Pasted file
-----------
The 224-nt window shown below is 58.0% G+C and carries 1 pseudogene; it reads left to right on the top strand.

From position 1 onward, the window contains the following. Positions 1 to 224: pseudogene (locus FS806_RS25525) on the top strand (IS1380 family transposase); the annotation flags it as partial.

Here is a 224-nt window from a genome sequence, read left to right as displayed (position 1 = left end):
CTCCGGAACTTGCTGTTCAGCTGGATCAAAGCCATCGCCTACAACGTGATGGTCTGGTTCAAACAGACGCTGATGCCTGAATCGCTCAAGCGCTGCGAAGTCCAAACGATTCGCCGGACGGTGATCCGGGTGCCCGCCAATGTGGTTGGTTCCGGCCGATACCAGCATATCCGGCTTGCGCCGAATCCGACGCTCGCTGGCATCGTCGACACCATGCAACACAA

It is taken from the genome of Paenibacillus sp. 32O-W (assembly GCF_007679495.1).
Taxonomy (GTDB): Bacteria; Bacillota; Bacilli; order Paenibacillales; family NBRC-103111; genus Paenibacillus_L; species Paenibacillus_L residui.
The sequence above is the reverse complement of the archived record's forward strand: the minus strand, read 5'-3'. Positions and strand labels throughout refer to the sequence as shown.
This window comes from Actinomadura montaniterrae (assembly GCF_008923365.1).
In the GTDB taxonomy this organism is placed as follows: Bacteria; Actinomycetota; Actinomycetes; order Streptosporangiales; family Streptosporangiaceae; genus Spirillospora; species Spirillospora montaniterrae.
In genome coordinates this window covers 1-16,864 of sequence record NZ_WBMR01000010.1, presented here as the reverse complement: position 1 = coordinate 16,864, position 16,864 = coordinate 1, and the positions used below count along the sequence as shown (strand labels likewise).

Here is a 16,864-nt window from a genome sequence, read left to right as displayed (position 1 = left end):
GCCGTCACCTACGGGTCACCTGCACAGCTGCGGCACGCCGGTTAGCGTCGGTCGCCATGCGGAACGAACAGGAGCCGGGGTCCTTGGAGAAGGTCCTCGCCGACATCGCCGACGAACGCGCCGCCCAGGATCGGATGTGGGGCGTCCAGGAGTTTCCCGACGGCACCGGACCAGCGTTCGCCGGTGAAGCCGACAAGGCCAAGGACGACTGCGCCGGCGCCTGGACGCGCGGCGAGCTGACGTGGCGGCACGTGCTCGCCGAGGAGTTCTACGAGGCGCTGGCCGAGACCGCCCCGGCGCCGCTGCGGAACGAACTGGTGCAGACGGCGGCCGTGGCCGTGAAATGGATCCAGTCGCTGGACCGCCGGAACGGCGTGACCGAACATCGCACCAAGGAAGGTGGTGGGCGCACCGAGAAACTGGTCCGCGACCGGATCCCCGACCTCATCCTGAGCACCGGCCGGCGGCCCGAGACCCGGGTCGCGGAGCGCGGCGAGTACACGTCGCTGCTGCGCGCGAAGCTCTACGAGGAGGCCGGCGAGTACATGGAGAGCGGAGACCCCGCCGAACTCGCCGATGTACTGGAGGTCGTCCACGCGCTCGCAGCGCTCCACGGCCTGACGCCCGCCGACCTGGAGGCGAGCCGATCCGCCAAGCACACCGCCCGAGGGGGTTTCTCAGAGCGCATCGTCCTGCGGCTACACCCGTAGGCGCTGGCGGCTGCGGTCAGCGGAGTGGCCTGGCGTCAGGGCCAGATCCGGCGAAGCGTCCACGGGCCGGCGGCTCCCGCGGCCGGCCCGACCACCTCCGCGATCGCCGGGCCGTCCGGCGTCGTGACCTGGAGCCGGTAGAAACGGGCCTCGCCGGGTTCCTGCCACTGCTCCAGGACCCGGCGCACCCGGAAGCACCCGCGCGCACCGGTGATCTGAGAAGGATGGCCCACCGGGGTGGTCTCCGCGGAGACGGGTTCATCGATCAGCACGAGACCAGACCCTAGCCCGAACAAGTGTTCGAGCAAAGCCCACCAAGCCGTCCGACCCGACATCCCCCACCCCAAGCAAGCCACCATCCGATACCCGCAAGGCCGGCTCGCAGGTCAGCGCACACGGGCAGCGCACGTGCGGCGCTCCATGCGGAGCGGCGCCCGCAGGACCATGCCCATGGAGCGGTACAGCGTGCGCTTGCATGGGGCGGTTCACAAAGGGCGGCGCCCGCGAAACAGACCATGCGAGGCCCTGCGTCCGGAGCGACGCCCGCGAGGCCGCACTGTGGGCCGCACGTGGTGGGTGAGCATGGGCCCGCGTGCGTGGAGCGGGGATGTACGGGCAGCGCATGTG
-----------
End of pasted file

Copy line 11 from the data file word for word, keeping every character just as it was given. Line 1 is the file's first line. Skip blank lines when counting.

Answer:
Here is a 16,864-nt window from a genome sequence, read left to right as displayed (position 1 = left end):